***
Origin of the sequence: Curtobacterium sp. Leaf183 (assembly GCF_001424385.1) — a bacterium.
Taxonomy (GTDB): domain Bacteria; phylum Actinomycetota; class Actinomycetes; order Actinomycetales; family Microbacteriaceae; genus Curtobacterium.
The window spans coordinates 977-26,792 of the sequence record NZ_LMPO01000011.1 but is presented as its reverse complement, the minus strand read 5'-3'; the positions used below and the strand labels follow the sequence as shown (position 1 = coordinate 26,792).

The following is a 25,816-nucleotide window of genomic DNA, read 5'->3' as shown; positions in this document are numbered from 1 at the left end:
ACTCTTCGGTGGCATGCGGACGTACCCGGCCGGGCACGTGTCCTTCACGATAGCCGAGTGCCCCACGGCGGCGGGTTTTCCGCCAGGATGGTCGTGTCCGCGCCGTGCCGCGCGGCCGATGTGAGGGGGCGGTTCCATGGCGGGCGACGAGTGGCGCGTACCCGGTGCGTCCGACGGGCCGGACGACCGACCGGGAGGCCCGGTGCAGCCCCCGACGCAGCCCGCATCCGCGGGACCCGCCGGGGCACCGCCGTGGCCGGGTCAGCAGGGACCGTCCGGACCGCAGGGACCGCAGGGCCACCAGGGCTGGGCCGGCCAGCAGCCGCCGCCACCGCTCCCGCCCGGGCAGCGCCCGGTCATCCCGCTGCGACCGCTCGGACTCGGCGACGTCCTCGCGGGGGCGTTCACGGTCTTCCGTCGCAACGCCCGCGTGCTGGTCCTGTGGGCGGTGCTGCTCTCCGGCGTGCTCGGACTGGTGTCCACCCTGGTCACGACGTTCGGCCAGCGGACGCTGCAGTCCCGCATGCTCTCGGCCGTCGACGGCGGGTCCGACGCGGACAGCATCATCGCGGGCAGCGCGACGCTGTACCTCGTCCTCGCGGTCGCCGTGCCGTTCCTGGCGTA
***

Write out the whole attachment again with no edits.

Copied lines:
Origin of the sequence: Curtobacterium sp. Leaf183 (assembly GCF_001424385.1) — a bacterium.
Taxonomy (GTDB): domain Bacteria; phylum Actinomycetota; class Actinomycetes; order Actinomycetales; family Microbacteriaceae; genus Curtobacterium.
The window spans coordinates 977-26,792 of the sequence record NZ_LMPO01000011.1 but is presented as its reverse complement, the minus strand read 5'-3'; the positions used below and the strand labels follow the sequence as shown (position 1 = coordinate 26,792).

The following is a 25,816-nucleotide window of genomic DNA, read 5'->3' as shown; positions in this document are numbered from 1 at the left end:
ACTCTTCGGTGGCATGCGGACGTACCCGGCCGGGCACGTGTCCTTCACGATAGCCGAGTGCCCCACGGCGGCGGGTTTTCCGCCAGGATGGTCGTGTCCGCGCCGTGCCGCGCGGCCGATGTGAGGGGGCGGTTCCATGGCGGGCGACGAGTGGCGCGTACCCGGTGCGTCCGACGGGCCGGACGACCGACCGGGAGGCCCGGTGCAGCCCCCGACGCAGCCCGCATCCGCGGGACCCGCCGGGGCACCGCCGTGGCCGGGTCAGCAGGGACCGTCCGGACCGCAGGGACCGCAGGGCCACCAGGGCTGGGCCGGCCAGCAGCCGCCGCCACCGCTCCCGCCCGGGCAGCGCCCGGTCATCCCGCTGCGACCGCTCGGACTCGGCGACGTCCTCGCGGGGGCGTTCACGGTCTTCCGTCGCAACGCCCGCGTGCTGGTCCTGTGGGCGGTGCTGCTCTCCGGCGTGCTCGGACTGGTGTCCACCCTGGTCACGACGTTCGGCCAGCGGACGCTGCAGTCCCGCATGCTCTCGGCCGTCGACGGCGGGTCCGACGCGGACAGCATCATCGCGGGCAGCGCGACGCTGTACCTCGTCCTCGCGGTCGCCGTGCCGTTCCTGGCGTA